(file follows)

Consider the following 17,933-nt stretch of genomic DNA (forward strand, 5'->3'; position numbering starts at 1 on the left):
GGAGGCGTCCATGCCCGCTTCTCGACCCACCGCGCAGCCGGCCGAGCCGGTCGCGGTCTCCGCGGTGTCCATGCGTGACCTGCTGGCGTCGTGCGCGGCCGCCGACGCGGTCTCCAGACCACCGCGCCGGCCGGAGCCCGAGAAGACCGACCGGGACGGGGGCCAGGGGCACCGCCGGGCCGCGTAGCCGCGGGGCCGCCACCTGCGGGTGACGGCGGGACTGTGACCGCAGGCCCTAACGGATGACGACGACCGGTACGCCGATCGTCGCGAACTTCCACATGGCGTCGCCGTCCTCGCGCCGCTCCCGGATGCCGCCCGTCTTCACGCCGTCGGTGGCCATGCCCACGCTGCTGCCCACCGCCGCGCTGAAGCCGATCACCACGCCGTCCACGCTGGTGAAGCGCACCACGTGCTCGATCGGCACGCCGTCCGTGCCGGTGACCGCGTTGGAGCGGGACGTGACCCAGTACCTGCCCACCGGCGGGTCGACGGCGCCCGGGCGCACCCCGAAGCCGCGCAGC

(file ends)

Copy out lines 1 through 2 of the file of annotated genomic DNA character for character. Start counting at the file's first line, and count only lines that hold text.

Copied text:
Consider the following 17,933-nt stretch of genomic DNA (forward strand, 5'->3'; position numbering starts at 1 on the left):
GGAGGCGTCCATGCCCGCTTCTCGACCCACCGCGCAGCCGGCCGAGCCGGTCGCGGTCTCCGCGGTGTCCATGCGTGACCTGCTGGCGTCGTGCGCGGCCGCCGACGCGGTCTCCAGACCACCGCGCCGGCCGGAGCCCGAGAAGACCGACCGGGACGGGGGCCAGGGGCACCGCCGGGCCGCGTAGCCGCGGGGCCGCCACCTGCGGGTGACGGCGGGACTGTGACCGCAGGCCCTAACGGATGACGACGACCGGTACGCCGATCGTCGCGAACTTCCACATGGCGTCGCCGTCCTCGCGCCGCTCCCGGATGCCGCCCGTCTTCACGCCGTCGGTGGCCATGCCCACGCTGCTGCCCACCGCCGCGCTGAAGCCGATCACCACGCCGTCCACGCTGGTGAAGCGCACCACGTGCTCGATCGGCACGCCGTCCGTGCCGGTGACCGCGTTGGAGCGGGACGTGACCCAGTACCTGCCCACCGGCGGGTCGACGGCGCCCGGGCGCACCCCGAAGCCGCGCAGC